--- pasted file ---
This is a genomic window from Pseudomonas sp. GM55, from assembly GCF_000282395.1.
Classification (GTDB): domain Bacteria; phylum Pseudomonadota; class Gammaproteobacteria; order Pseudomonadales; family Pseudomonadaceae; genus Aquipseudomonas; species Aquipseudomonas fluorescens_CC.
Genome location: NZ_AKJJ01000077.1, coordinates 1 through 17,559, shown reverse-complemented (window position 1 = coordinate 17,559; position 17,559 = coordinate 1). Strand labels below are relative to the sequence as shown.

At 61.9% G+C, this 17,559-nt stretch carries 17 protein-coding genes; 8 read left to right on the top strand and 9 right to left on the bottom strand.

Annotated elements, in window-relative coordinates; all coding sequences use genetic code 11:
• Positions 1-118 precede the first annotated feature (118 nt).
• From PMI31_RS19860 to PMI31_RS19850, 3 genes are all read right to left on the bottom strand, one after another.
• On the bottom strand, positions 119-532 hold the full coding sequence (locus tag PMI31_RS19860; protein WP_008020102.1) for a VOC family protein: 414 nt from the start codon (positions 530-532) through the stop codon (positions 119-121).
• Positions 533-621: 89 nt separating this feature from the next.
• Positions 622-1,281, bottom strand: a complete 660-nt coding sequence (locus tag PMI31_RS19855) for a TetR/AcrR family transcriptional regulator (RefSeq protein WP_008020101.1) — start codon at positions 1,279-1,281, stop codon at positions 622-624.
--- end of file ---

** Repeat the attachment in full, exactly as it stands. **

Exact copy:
This is a genomic window from Pseudomonas sp. GM55, from assembly GCF_000282395.1.
Classification (GTDB): domain Bacteria; phylum Pseudomonadota; class Gammaproteobacteria; order Pseudomonadales; family Pseudomonadaceae; genus Aquipseudomonas; species Aquipseudomonas fluorescens_CC.
Genome location: NZ_AKJJ01000077.1, coordinates 1 through 17,559, shown reverse-complemented (window position 1 = coordinate 17,559; position 17,559 = coordinate 1). Strand labels below are relative to the sequence as shown.

At 61.9% G+C, this 17,559-nt stretch carries 17 protein-coding genes; 8 read left to right on the top strand and 9 right to left on the bottom strand.

Annotated elements, in window-relative coordinates; all coding sequences use genetic code 11:
• Positions 1-118 precede the first annotated feature (118 nt).
• From PMI31_RS19860 to PMI31_RS19850, 3 genes are all read right to left on the bottom strand, one after another.
• On the bottom strand, positions 119-532 hold the full coding sequence (locus tag PMI31_RS19860; protein WP_008020102.1) for a VOC family protein: 414 nt from the start codon (positions 530-532) through the stop codon (positions 119-121).
• Positions 533-621: 89 nt separating this feature from the next.
• Positions 622-1,281, bottom strand: a complete 660-nt coding sequence (locus tag PMI31_RS19855) for a TetR/AcrR family transcriptional regulator (RefSeq protein WP_008020101.1) — start codon at positions 1,279-1,281, stop codon at positions 622-624.